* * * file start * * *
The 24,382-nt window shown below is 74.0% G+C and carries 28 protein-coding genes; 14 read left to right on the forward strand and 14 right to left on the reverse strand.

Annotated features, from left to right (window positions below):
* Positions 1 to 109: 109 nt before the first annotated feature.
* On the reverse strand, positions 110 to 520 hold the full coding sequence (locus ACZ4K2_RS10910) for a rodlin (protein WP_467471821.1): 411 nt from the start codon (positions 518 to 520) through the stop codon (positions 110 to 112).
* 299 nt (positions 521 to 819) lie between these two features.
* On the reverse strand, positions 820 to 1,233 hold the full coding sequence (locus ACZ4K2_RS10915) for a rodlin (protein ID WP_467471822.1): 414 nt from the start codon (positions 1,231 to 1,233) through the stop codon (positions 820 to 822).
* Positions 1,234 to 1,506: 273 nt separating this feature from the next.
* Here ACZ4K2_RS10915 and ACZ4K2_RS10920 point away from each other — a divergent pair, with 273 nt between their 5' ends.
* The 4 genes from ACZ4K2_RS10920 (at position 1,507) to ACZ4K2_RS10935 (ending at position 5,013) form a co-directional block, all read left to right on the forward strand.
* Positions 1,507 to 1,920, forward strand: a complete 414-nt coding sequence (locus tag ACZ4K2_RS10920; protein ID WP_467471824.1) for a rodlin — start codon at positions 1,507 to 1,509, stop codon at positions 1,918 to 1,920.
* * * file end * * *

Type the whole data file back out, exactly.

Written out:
The 24,382-nt window shown below is 74.0% G+C and carries 28 protein-coding genes; 14 read left to right on the forward strand and 14 right to left on the reverse strand.

Annotated features, from left to right (window positions below):
* Positions 1 to 109: 109 nt before the first annotated feature.
* On the reverse strand, positions 110 to 520 hold the full coding sequence (locus ACZ4K2_RS10910) for a rodlin (protein WP_467471821.1): 411 nt from the start codon (positions 518 to 520) through the stop codon (positions 110 to 112).
* 299 nt (positions 521 to 819) lie between these two features.
* On the reverse strand, positions 820 to 1,233 hold the full coding sequence (locus ACZ4K2_RS10915) for a rodlin (protein ID WP_467471822.1): 414 nt from the start codon (positions 1,231 to 1,233) through the stop codon (positions 820 to 822).
* Positions 1,234 to 1,506: 273 nt separating this feature from the next.
* Here ACZ4K2_RS10915 and ACZ4K2_RS10920 point away from each other — a divergent pair, with 273 nt between their 5' ends.
* The 4 genes from ACZ4K2_RS10920 (at position 1,507) to ACZ4K2_RS10935 (ending at position 5,013) form a co-directional block, all read left to right on the forward strand.
* Positions 1,507 to 1,920, forward strand: a complete 414-nt coding sequence (locus tag ACZ4K2_RS10920; protein ID WP_467471824.1) for a rodlin — start codon at positions 1,507 to 1,509, stop codon at positions 1,918 to 1,920.